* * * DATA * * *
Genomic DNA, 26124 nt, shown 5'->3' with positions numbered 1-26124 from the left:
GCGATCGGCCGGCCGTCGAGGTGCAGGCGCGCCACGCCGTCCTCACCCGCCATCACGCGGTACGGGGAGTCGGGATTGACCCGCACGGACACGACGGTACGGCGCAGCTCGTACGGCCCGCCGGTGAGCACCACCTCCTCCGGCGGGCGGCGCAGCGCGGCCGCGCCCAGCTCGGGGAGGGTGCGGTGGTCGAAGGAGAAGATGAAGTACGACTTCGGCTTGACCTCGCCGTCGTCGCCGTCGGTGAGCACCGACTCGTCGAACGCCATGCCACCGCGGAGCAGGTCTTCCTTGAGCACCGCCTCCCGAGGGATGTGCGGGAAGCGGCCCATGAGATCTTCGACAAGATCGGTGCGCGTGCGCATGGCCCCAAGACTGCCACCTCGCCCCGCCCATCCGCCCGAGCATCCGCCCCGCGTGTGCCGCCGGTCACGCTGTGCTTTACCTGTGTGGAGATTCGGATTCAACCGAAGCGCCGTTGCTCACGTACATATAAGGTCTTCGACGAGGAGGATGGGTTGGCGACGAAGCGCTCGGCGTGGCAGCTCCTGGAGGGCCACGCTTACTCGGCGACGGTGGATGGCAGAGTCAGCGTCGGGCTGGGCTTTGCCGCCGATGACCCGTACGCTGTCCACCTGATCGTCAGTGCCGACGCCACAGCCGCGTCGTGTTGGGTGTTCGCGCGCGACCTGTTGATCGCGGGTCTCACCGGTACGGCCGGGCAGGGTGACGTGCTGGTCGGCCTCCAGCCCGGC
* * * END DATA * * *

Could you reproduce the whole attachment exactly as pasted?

Genomic DNA, 26124 nt, shown 5'->3' with positions numbered 1-26124 from the left:
GCGATCGGCCGGCCGTCGAGGTGCAGGCGCGCCACGCCGTCCTCACCCGCCATCACGCGGTACGGGGAGTCGGGATTGACCCGCACGGACACGACGGTACGGCGCAGCTCGTACGGCCCGCCGGTGAGCACCACCTCCTCCGGCGGGCGGCGCAGCGCGGCCGCGCCCAGCTCGGGGAGGGTGCGGTGGTCGAAGGAGAAGATGAAGTACGACTTCGGCTTGACCTCGCCGTCGTCGCCGTCGGTGAGCACCGACTCGTCGAACGCCATGCCACCGCGGAGCAGGTCTTCCTTGAGCACCGCCTCCCGAGGGATGTGCGGGAAGCGGCCCATGAGATCTTCGACAAGATCGGTGCGCGTGCGCATGGCCCCAAGACTGCCACCTCGCCCCGCCCATCCGCCCGAGCATCCGCCCCGCGTGTGCCGCCGGTCACGCTGTGCTTTACCTGTGTGGAGATTCGGATTCAACCGAAGCGCCGTTGCTCACGTACATATAAGGTCTTCGACGAGGAGGATGGGTTGGCGACGAAGCGCTCGGCGTGGCAGCTCCTGGAGGGCCACGCTTACTCGGCGACGGTGGATGGCAGAGTCAGCGTCGGGCTGGGCTTTGCCGCCGATGACCCGTACGCTGTCCACCTGATCGTCAGTGCCGACGCCACAGCCGCGTCGTGTTGGGTGTTCGCGCGCGACCTGTTGATCGCGGGTCTCACCGGTACGGCCGGGCAGGGTGACGTGCTGGTCGGCCTCCAGCCCGGC